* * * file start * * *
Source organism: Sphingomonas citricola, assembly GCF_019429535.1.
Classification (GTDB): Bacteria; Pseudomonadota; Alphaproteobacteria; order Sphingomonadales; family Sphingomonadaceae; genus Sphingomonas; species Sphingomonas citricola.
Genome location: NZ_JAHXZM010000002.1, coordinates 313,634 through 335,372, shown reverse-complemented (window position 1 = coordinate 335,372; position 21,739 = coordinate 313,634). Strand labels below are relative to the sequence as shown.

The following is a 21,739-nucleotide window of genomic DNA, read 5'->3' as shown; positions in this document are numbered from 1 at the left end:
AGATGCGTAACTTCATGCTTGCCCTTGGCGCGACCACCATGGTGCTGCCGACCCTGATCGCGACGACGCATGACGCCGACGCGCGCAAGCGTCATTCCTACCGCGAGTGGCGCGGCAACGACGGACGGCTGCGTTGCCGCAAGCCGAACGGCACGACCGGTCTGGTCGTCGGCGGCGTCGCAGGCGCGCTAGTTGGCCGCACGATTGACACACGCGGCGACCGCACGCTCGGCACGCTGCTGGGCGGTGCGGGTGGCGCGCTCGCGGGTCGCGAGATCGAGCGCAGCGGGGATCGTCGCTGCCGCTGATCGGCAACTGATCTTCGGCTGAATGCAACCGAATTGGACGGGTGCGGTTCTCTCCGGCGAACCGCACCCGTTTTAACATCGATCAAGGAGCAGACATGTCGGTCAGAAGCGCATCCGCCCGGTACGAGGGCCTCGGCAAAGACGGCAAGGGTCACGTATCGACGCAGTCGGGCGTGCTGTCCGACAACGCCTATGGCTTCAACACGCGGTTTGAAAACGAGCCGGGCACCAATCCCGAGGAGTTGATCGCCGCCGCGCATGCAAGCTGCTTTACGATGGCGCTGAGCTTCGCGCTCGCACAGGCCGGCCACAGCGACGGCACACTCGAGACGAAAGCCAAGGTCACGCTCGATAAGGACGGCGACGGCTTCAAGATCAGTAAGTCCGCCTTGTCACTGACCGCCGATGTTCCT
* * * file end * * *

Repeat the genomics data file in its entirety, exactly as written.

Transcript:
Source organism: Sphingomonas citricola, assembly GCF_019429535.1.
Classification (GTDB): Bacteria; Pseudomonadota; Alphaproteobacteria; order Sphingomonadales; family Sphingomonadaceae; genus Sphingomonas; species Sphingomonas citricola.
Genome location: NZ_JAHXZM010000002.1, coordinates 313,634 through 335,372, shown reverse-complemented (window position 1 = coordinate 335,372; position 21,739 = coordinate 313,634). Strand labels below are relative to the sequence as shown.

The following is a 21,739-nucleotide window of genomic DNA, read 5'->3' as shown; positions in this document are numbered from 1 at the left end:
AGATGCGTAACTTCATGCTTGCCCTTGGCGCGACCACCATGGTGCTGCCGACCCTGATCGCGACGACGCATGACGCCGACGCGCGCAAGCGTCATTCCTACCGCGAGTGGCGCGGCAACGACGGACGGCTGCGTTGCCGCAAGCCGAACGGCACGACCGGTCTGGTCGTCGGCGGCGTCGCAGGCGCGCTAGTTGGCCGCACGATTGACACACGCGGCGACCGCACGCTCGGCACGCTGCTGGGCGGTGCGGGTGGCGCGCTCGCGGGTCGCGAGATCGAGCGCAGCGGGGATCGTCGCTGCCGCTGATCGGCAACTGATCTTCGGCTGAATGCAACCGAATTGGACGGGTGCGGTTCTCTCCGGCGAACCGCACCCGTTTTAACATCGATCAAGGAGCAGACATGTCGGTCAGAAGCGCATCCGCCCGGTACGAGGGCCTCGGCAAAGACGGCAAGGGTCACGTATCGACGCAGTCGGGCGTGCTGTCCGACAACGCCTATGGCTTCAACACGCGGTTTGAAAACGAGCCGGGCACCAATCCCGAGGAGTTGATCGCCGCCGCGCATGCAAGCTGCTTTACGATGGCGCTGAGCTTCGCGCTCGCACAGGCCGGCCACAGCGACGGCACACTCGAGACGAAAGCCAAGGTCACGCTCGATAAGGACGGCGACGGCTTCAAGATCAGTAAGTCCGCCTTGTCACTGACCGCCGATGTTCCT